Riesling is a true phenomenon, with experiences ranging from infectious cheer to challenging intellectuality. It is the most important grape variety in Rheinhessen, accounting for 18% of vineyard space across 4,855 hectares of land – and counting.
Riesling ripens slowly. The grapes have to stay on the vine for a long time to produce their characteristic aromas. In the relatively cool climate of the 50th parallel north, Riesling can create its fine and fruity aromas, fully ripen in the late autumn sun and develop its fresh acidity. Riesling is excellent at interpreting the characteristics of the soil in which it grows. Various world-famous Riesling varieties are cultivated on the “Roter Hang” slope between Nierstein and Nackenheim – the Riesling hotspot in the “Rheinterrasse” vineyard area. Riesling was first documented in Rheinhessen over 500 years ago.
Silvaner is another established grape variety; it does not date back quite as far but has been around for 350 years. Rheinhessen is now the largest Silvaner-growing area in the world. The wine country on the banks of the Rhine is steeped in Silvaner history, enriched by Silvaner culture and enhanced by classic Silvaner wines. Silvaner has an exciting, regional profile that offers a nice contrast to the uniform styles of many fashionable white wines. It goes wonderfully with pasta, fish, poultry, asparagus and much more.
Silvaner might be the perfect accompaniment to many dishes and a real virtuoso in the world of fine cuisine, but it is a pain in the neck to grow. The grape has special requirements on the vineyard and the finished wine presents its own challenges in the cellar. Winegrowers really have to make an effort – a good bottle of Silvaner requires quite a sacrifice from its maker.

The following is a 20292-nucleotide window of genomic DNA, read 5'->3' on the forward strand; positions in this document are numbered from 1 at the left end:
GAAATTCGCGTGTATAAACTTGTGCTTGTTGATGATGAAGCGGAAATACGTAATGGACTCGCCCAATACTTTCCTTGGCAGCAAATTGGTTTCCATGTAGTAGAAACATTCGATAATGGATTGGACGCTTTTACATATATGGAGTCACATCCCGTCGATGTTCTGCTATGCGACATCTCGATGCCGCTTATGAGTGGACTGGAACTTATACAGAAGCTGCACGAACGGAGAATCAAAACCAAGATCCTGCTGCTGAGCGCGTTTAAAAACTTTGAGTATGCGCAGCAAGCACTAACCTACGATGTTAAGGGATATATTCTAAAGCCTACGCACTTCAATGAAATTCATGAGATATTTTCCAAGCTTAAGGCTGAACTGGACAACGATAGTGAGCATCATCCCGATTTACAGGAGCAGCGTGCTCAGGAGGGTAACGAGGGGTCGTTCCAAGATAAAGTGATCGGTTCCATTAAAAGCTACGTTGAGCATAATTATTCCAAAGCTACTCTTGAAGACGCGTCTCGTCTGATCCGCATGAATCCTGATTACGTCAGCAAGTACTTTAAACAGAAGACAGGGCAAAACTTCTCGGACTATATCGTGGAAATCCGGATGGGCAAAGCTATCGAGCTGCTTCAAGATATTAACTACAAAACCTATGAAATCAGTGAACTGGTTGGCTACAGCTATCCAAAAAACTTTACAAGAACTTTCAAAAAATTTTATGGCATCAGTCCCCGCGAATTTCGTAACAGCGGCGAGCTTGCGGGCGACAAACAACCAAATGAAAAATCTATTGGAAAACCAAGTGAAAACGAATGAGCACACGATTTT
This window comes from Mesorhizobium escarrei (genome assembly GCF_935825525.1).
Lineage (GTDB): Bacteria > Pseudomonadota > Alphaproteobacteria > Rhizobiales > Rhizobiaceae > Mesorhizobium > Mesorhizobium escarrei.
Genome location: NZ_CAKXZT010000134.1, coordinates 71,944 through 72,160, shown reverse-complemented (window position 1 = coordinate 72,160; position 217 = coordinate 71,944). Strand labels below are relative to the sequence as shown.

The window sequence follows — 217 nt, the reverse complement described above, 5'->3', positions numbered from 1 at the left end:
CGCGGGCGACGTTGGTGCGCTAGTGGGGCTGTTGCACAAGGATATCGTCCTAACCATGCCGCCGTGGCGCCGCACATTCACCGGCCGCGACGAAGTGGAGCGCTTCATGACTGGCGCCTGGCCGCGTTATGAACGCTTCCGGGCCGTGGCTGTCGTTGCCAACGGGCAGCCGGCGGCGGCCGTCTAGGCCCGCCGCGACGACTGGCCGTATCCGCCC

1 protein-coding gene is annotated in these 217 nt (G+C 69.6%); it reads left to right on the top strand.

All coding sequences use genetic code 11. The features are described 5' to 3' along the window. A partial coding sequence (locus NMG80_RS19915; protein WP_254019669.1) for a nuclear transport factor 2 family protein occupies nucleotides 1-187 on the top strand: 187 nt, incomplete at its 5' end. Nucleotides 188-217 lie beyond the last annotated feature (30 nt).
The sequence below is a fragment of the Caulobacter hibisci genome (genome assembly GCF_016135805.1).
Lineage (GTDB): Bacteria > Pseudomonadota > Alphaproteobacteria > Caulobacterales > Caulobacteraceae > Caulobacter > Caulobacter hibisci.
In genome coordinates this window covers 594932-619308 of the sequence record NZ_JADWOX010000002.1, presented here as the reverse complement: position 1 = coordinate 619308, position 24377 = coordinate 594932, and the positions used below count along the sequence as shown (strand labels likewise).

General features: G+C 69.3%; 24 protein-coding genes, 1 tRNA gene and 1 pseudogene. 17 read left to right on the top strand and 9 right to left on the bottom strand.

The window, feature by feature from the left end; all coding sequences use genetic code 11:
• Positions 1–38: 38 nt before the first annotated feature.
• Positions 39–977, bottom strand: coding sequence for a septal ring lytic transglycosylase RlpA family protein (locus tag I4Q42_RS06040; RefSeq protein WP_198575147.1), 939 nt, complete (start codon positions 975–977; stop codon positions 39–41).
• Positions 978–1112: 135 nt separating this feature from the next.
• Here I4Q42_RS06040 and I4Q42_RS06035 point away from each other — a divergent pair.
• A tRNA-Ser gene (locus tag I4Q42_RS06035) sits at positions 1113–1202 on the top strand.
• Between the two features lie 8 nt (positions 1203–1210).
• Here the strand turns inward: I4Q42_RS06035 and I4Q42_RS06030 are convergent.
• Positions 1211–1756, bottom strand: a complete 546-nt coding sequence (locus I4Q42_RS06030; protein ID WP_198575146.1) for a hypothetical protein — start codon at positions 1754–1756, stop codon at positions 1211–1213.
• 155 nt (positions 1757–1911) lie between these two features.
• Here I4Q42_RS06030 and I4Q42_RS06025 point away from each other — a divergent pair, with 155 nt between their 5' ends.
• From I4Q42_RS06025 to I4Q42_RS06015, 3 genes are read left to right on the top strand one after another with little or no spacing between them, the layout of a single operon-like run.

Let us move on to the Reds, Spätburgunder (Pinot Noir) is the benchmark for the art of red wine in Rheinhessen. Charlemagne is said to have brought Pinot Noir to Ingelheim (Rheinhessen) on the banks of the Rhine. Pinot Noir experienced a surge in popularity 150 years ago when the production of sparkling wine was expanded and pure Burgundy wines were cultivated for this purpose.
Pinot Noir is traditionally developed in Rheinhessen as a dry red wine or rosé. When the healthy grapes are pressed immediately after harvest, the light juice becomes a white wine made from dark grapes (a “blanc de noirs”). Internationally acclaimed varieties of Pinot Noir are stored in new wooden barrels and have intense aromas of red berries, often interspersed with fine roasted aromas that are reminiscent of vanilla, mocha or chocolate. The varieties of Pinot Noir grown in Rheinhessen go excellently with red meat, game and a variety of cheeses.
Learn more about our grape varieties: www.rheinhessen.de/en/varieties-2
Copyright: Rheinhessenwein e. V.
Photo credit: Rheinhessenwein e.V. // Robert Dieth